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VidCon 2024: Key Moments and Takeaways

By: Viral Nation | 5 mins read |

In keeping with the Anaheim conference’s theme “The Creator Economy Comes of Age”, VidCon 2024 saw discussions around growth and adapting to new trends, platform features, and algorithm updates take center stage. 

On panels, creators could be heard dropping buzzwords like “adulting” and “investment”, and bringing a fresh topic into the spotlight, courtesy of VidCon Featured Creator veteran MatPat: creator retirement.

The creator economy has come of age, and this year’s VidCon addressed it head-on. Here are the most important lessons and insights about what that coming-of-age story means for the future of the creator marketing industry, straight from the convention’s stage.

What Was New For VidCon This Year?

Child holds her hand out to Pinky Patel

A young fan meets creator and comedian Pinky Patel.

If you take note of how fans flocked to YouTuber Aphmau’s cat carnival booth in droves, you could conclude that VidCon (especially the Minecraft community) is thriving. 

And it wasn’t just fandom; speaking about the growth of the creator economy at VidCon, Tubefilter co-founder Joshua Cohen said: “We can all feel like there’s something different in this ecosystem that wasn’t there before… There’s something different in the air now than what was at VidCon 2009, 2008, when they used to have to explain to people what a YouTuber was and how they made money.” 

A first for VidCon was the appearance of the White House digital strategy team which championed two panels and announced a creator-led conference at the White House this summer. It wasn’t long ago that Viral Nation was invited to the White House to discuss future opportunities for the creator economy in government initiatives. 

Out of the 55K attendees, many come to the conference to learn how to become creators themselves. A topic that increasingly resonates with younger generations made the rounds: Mental health. Creator Shayne Topp (Smosh) said, “We’re working on taking dark weeks and giving ourselves some breathing room. We’re acknowledging that we do better work when we’re feeling better and allow our creativity to grow.”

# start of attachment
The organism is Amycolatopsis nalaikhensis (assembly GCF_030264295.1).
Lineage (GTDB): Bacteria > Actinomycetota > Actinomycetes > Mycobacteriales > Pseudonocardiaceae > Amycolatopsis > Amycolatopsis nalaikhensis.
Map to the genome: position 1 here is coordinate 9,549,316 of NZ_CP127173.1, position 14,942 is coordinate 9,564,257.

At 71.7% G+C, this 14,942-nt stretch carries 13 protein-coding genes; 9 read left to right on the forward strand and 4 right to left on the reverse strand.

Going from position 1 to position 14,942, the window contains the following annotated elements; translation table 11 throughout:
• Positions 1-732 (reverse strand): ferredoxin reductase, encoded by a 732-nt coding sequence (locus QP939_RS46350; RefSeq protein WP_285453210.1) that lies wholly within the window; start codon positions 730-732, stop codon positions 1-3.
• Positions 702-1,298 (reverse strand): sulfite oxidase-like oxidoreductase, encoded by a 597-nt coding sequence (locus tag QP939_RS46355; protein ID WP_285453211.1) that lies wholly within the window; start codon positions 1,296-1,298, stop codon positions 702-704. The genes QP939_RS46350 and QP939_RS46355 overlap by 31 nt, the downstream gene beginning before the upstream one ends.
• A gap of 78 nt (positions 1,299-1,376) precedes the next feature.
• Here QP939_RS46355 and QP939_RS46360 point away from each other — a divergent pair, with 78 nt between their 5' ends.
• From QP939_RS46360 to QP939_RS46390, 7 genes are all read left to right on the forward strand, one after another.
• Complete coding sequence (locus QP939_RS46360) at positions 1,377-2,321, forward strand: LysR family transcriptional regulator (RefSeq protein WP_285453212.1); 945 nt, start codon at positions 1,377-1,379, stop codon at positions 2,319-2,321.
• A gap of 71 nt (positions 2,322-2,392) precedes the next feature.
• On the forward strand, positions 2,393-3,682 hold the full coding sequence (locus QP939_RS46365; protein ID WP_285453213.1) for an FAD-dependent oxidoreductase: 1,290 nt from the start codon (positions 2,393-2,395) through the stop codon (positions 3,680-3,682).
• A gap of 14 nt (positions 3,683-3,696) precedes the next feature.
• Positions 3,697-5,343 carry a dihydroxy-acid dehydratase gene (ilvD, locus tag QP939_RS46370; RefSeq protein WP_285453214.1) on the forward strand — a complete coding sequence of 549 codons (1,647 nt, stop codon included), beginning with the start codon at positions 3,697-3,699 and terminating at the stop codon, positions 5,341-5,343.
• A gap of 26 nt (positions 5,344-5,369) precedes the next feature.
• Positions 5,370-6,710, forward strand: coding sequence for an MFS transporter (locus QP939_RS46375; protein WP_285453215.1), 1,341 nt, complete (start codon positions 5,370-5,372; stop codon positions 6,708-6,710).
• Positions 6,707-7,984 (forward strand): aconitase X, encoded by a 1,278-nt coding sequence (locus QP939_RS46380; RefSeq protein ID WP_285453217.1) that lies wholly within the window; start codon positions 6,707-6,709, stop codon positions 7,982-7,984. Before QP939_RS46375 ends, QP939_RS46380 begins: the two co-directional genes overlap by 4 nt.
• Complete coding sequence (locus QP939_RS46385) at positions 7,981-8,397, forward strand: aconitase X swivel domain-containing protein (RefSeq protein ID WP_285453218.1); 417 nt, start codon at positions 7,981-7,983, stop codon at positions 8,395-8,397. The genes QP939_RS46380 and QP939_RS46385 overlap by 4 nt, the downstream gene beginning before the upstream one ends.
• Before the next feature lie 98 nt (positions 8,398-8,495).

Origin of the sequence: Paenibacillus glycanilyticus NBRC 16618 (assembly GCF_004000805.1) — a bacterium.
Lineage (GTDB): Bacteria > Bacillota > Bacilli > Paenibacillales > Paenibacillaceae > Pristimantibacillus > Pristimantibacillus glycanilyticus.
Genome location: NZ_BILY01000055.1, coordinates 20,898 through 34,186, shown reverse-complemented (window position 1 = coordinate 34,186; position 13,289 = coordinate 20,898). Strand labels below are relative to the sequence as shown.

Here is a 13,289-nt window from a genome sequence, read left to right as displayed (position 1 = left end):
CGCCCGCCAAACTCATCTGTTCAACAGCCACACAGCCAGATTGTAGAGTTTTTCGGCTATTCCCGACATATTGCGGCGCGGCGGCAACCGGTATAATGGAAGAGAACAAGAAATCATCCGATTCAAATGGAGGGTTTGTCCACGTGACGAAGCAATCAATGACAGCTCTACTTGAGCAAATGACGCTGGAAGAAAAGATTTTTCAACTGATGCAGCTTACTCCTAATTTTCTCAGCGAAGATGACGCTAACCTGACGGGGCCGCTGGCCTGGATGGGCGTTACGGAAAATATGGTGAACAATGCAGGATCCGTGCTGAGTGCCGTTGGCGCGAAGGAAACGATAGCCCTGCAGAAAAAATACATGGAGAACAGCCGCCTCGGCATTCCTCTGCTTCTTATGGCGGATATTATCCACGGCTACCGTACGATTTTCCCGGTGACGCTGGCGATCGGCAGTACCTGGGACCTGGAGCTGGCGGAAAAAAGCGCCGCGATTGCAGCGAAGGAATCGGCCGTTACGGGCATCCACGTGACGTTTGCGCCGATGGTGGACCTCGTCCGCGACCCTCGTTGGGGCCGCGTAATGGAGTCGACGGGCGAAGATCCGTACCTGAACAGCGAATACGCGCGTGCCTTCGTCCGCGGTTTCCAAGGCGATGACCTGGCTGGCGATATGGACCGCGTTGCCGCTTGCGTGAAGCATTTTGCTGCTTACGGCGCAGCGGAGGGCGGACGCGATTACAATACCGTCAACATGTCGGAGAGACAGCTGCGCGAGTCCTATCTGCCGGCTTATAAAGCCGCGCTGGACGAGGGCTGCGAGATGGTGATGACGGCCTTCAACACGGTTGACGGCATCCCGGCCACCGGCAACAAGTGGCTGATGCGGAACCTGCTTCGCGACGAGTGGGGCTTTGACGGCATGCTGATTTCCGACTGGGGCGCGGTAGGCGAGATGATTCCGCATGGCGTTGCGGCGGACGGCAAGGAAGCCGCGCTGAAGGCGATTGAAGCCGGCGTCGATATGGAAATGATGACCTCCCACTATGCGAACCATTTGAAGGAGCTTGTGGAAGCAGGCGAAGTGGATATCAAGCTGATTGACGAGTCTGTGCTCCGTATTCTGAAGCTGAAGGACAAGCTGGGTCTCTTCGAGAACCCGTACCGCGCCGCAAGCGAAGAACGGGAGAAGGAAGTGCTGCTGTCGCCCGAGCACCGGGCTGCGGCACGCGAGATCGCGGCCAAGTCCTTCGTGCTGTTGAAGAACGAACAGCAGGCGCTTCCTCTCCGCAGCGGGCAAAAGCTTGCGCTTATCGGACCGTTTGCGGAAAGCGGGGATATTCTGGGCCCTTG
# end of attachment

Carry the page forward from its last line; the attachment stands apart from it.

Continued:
For the industry track, YouTube released an interesting Culture & Trends Fandom Report at the show highlighting identity, social connection, and self-care as psychosocial needs that shape consumer behavior. 

With all this said, one takeaway is clear: the creator economy is in its adulting era.

The Adulting Era

Creators taking a selfie in front of a tropical VidCon scene.

Creators Charlotte Dobre and Michael Ricci taking a selfie together.

Panels discussing the balance between creative burnout, the influencer pay gap, and staying true to a creator’s unique voice were contrasted against talks around the need for scaling growth in a landscape where roughly 60% of a creator’s income comes from brand partnerships. Speaking about his retirement earlier in the year, former Game Theorist YouTuber Matthew Robert Patrick said, “Right now, it took my 80-hour work week and reduced it to a 40-hour work week…which feels like a vacation.”

While TikTok’s VidCon activation continued regardless of its looming US ban, the need for platform diversification to practically prepare for such an event remained the talk of the town. With different platforms come different opportunities for sponsorship, ad revenue sharing, partnerships, and subscriptions — offering a low-risk, high-reward option for creators keen to protect their time and mental health while growing their brand.

Pointing to merchandising ventures as a potential revenue stream, creator Hank Green warned of the risks of overcommitting to new ventures. “An idea isn’t a good idea until it fits into reality,” he said, as he recommended testing out new merch concepts in small batches before scaling production. 

Adulting Means Adapting